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OVER the years, through funding from the U.S. Department of the Interior, Graduate School USA (formerly the “Graduate School, USDA”) has been examining the CNMI government’s financial condition and drawing up lists of recommendations that can be summed up in two words: don’t overspend.

But telling the government — any government anywhere — not to overspend, to paraphrase P.J. O’Rourke, is like giving whiskey and car keys to a teenage boy, and then telling him not to drink and drive. 

Graduate School USA’s latest foray into the quagmire that is the CNMI government’s finances produced a 14-page briefing paper which was the main topic of discussion during last month’s online Fiscal Response Summit.

It was all good. The briefing paper was informative and factual. Key officials, stakeholders and members of the public participated in the summit. The discussions were educational.

As for the proposed solutions, they are — like the recommendation from the past — pretty obvious and common-sensical. The question now is: Can they be implemented?

Graduate School USA’s experts are, of course, not politicians nor they should show any obvious political inclination. They are technocrats, and I mean it in a good way. But when they come up with proposals that the government has to implement, they are, like it or not, wading into the murky waters of politics.

And this true with any other “solution” to the CNMI government’s financial problems that is proposed by just about everyone. It has to go through the constitutionally mandated democratic (that is, political) process. Voters and/or their elected officials must have their say.

As U.S. political analyst Yuval Levin would put it, to govern is to make hard choices among competing options with incomplete information. In each election year, many voters hope that the candidates they are supporting can “solve” problems. In reality, the winning candidates, whoever they are, are likely to end up choosing which problems they would rather have.

In any case, “common-sense” in politics means something else. In a common-sensical world, “socialists” and other leftists would have been regarded as the amusing crackpots that many of them are. But in the real world, they and their illiberal and unprogressive beliefs are taken seriously (and they themselves are called “liberals” and “progressives” even though they’re neither).

As a former fire-breathing leftist, I still know the drill.

First, we will express sympathy for and solidarity with the “people.” We will appeal to the people’s better nature and their rational selves. We will solicit their support for common-sensical proposals that may inconvenience many of them now, but will, for sure (because we say so), result in a better tomorrow for all of us.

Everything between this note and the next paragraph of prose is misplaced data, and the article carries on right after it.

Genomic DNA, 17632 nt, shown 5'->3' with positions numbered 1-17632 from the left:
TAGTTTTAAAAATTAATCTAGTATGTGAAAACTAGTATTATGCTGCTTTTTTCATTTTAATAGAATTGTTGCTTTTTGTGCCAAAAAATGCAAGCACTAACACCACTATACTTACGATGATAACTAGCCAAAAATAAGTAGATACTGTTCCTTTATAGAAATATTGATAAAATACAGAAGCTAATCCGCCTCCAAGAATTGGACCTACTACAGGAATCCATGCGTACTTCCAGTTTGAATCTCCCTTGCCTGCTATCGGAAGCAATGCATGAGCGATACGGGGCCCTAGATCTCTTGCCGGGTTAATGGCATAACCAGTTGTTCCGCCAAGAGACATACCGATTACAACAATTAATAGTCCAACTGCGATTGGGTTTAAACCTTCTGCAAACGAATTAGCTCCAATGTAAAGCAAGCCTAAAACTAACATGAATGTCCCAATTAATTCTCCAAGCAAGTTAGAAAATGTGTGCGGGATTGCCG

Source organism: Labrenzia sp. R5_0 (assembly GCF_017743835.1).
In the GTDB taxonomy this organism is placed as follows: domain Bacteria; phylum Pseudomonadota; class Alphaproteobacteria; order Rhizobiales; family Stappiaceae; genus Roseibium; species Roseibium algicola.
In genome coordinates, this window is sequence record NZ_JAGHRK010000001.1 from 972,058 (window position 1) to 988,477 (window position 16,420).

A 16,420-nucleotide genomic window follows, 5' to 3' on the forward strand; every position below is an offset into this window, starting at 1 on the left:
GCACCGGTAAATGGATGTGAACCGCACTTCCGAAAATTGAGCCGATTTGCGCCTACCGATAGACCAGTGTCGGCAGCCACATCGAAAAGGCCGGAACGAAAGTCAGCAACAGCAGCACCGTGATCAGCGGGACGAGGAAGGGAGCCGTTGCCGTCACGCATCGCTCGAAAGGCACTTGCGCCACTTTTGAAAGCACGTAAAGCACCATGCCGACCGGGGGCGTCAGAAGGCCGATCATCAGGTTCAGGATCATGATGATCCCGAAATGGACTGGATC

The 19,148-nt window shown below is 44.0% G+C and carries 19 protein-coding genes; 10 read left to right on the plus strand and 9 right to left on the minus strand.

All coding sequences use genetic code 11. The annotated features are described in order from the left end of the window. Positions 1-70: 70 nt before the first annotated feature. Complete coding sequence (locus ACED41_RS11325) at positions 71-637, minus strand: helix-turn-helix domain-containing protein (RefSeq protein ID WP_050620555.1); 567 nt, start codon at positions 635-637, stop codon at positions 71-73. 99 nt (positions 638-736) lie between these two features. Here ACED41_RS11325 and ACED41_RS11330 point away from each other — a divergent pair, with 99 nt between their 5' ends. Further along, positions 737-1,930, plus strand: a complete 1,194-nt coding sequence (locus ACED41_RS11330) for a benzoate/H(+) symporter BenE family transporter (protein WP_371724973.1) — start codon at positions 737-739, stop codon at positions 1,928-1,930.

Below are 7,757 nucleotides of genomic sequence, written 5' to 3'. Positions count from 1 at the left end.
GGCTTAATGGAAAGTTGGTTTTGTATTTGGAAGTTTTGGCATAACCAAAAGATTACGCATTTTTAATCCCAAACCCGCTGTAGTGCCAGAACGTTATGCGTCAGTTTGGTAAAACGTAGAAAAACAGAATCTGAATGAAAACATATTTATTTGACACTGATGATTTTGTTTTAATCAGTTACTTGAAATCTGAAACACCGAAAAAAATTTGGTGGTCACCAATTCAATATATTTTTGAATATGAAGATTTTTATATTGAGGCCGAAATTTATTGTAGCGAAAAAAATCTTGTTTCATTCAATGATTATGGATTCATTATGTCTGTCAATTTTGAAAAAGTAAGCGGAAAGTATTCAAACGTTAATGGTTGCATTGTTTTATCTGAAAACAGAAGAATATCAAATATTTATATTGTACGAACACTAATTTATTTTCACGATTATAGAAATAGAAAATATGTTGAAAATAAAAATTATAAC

When cajolery doesn’t work — and it seldom does when you’re peddling unpopular measures — leftists will unhappily resort to name-calling and sweeping condemnation. This will be followed by calls for coercion and compulsion under “strong” and “decisive” but “enlightened” leadership. The “people,” alas, are basically juvenile delinquents who just won’t listen and can’t be trusted to do what is right. They must be ruled by their self-appointed, self-proclaimed moral and intellectual superiors.

For many in the Left, moreover, there is nothing to learn from the past unless it confirms their assumptions. They always compare the present with a mythical past or a hypothetical future. Hence, their deep-seated frustration and dissatisfaction with whatever it is that is happening today. (They were troubled when the economy was growing. They’re bummed out when it cratered.)

Still, some may wonder, especially now that Graduate School USA’s experts have already prepared a list of “expenditure reduction” and “revenue enhancement” measures: where are the actual, specific, detailed policy proposals/bills from the reform-minded and very concerned lawmakers?

Maybe they’re still in the drafting stage. But it’s also an election year so perhaps we’ll have to wait until the 12th of never.

Meanwhile, all together now:  Transparency! Accountability! Change!



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November 2020 pssnewsletter

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